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  • Fourth State of Matter, and: Chrysalis, and: Sound of the Spinning Wheel, and: Storm Coming
  • Jenny Molberg (bio)
  • Fourth State of Matter
  • Jenny Molberg

The day Big Tex burned, it began in the throat—   an utterance that caught fire. That day at the fair, the other fathers

  gorged lazily on turkey legs, graying beards littered with pink meat.   I knew to find Big Tex, whose 75-gallon hat

mooned over the crowd, giant steel arm   lurching up and down like an oil derrick. I tracked his cowboy drawl to the fairground’s center,

  scanned the dune of faces for my father’s thick glasses and cumulous blond hair.   Now, the photograph of that day (my father and I,

his blue T-shirt, my mustard-drenched corn dog)   is an envoy for the memory— I remember myself then

  only through the mediation of film: nebula of my child life strewn across the far reaches of some sky.   Later, I saw that my father’s life wasn’t whole

but scattered, and didn’t really belong to me;   as he unraveled in grief for his own parents, I didn’t relate, but suddenly, I could imagine

  the absolute zero of loss—I wanted, too, to be done with being one person, the pixels of a single moment   converging, bursting into flame. [End Page 9]

  • Chrysalis
  • Jenny Molberg

  Butterfly rain-forest chrysalis webcam,   Florida Museum of Natural History

I want to see, somewhere, the hot, cocooned unfolding of metamorphosis. The caterpillars are flown in from El Salvador, or New Guinea, and inside the dewed glass, shadows of men in white coats cloak the tic of emergent wings— What of the future do you hold inside yourself? See: if you take a scalpel and puncture the chrysalis, it will explode—yellow goo of cells, burst cells, amino acids, proteins, here a bit of gut, here a bit of brain.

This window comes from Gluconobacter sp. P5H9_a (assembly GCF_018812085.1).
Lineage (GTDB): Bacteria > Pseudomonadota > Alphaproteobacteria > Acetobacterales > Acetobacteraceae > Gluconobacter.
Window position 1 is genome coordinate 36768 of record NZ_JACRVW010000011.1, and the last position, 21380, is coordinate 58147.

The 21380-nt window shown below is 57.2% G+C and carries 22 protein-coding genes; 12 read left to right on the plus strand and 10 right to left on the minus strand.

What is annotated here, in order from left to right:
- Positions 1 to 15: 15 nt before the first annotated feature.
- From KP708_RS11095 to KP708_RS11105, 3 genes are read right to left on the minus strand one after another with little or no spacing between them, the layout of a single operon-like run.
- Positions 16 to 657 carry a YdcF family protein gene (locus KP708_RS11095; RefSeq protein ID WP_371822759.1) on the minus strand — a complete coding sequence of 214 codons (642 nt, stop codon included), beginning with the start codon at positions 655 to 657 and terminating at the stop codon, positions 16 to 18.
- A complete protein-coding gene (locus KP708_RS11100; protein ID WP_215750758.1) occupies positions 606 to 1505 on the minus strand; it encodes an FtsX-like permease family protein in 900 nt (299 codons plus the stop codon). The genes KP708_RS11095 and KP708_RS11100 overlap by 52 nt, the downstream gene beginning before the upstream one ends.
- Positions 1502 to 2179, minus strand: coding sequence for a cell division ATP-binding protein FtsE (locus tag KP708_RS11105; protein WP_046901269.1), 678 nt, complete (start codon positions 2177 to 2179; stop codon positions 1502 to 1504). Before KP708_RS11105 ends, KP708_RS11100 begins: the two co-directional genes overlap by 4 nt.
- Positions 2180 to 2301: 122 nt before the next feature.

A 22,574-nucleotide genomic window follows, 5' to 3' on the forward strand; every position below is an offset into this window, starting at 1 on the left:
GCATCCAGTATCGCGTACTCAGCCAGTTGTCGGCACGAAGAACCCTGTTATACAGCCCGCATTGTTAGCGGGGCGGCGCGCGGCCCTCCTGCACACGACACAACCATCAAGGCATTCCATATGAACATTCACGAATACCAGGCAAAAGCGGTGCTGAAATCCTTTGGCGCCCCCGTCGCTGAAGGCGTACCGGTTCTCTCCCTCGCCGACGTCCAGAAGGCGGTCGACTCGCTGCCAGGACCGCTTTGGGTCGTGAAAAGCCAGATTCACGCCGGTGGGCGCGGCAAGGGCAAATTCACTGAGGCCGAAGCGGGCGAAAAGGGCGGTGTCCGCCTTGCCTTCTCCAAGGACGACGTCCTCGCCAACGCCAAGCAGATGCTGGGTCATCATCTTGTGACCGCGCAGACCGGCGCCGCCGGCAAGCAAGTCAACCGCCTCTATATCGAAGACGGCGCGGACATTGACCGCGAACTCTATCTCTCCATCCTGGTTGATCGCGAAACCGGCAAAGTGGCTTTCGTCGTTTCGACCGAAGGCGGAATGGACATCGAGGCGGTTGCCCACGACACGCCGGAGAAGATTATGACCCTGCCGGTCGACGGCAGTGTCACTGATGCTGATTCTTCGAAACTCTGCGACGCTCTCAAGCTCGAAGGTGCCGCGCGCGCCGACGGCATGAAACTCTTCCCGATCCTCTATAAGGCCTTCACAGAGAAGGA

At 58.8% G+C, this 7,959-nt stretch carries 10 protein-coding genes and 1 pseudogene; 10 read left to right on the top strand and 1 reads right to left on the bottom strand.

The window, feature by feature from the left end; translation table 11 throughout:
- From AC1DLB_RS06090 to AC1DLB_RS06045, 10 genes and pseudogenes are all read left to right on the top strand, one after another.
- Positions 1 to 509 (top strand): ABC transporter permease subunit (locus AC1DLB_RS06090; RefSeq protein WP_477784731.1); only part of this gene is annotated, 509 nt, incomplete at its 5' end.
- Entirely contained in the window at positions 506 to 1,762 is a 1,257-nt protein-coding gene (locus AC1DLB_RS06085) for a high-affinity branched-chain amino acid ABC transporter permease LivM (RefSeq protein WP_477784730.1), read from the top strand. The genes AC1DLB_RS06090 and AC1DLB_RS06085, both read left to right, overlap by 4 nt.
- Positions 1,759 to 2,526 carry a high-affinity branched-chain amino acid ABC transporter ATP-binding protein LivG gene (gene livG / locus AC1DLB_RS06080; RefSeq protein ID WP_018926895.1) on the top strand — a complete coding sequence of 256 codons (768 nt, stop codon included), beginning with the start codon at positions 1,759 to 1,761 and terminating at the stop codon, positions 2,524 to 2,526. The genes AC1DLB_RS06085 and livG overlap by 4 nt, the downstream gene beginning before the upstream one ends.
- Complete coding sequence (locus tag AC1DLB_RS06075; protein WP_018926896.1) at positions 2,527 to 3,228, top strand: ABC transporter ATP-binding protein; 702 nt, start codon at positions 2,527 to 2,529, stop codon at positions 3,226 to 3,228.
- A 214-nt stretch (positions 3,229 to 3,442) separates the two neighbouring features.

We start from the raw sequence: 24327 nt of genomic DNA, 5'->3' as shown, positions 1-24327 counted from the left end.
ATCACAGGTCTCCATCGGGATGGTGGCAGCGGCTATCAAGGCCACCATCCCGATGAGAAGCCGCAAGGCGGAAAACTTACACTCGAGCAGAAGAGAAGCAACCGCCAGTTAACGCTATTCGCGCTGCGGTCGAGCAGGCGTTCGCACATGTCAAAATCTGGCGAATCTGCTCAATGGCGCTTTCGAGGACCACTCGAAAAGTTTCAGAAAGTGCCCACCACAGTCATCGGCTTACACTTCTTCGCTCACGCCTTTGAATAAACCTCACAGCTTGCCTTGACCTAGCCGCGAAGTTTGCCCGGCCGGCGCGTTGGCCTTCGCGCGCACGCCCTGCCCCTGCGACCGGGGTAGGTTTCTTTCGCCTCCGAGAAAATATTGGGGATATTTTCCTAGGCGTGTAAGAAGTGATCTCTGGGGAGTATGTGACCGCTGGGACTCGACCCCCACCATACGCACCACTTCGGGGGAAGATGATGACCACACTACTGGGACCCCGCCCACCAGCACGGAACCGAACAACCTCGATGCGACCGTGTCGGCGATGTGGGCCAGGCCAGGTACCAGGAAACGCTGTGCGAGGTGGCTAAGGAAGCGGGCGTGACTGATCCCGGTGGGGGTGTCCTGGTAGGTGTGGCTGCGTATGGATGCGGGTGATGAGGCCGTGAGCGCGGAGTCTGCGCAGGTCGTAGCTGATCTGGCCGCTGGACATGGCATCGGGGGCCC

A thing builds a shell around itself, dissolves, becomes another thing. The way, when you are wrecked with love, you take only what you need, you, liquid version of yourself, all heart cells and skin cells— here a trough of heart, here, gutter of liver, channel of hearing or touch. What remains, as with the caterpillar, is memory. See, we melt entirely.

I have been a child, a lake, a glacier, glacier pool, woman, river of woman, another woman, an older one. The oldest scientist asks, If we are all creatures of transformation, if we are never quite the same, [End Page 10] what are we when we arrive at the moment of death? It is easier to think in death that I am me, but dying. See: 1668. The Dutch naturalist Jan Swammerdam dissects a caterpillar for Cosimo de Medici. And though we now think everything ends, turns to soup, to river, to ash and what’s passed is past, he unfolds the white sides of the insect and reveals two wing-buds, tucked tight inside the skin.

Now, as I watch the knife pierce the chrysalis, a river of cells swelling through and out, I remember what my father once said, that what you see is only a fraction of what you refuse to believe, and against the edge of the chrysalis, embryonic half-wings twitch without a body, waiting for their slow decay, and then for the next body that opens itself to the risk of flight. [End Page 11]

  • Sound of the Spinning Wheel
  • Jenny Molberg

  The devil has told you that! The devil has told you that!

—The Brothers Grimm, “Rumpelstiltskin”

At night, in that threadbare space where the cry of a child should be,

a little man with hammered gems for teeth whispers his lines in my ear.

He riddles my heart. Turns the rest of me to cheesecloth.

Around my throat he spins a red scarf because I cannot say what cannot be said,

and I wear that scarf against the wind that blows through me.

Born out of loneliness, he comes only with death:

the smell of a child’s bloomy breath and the earth crushed under the weight...


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pp. 9-15
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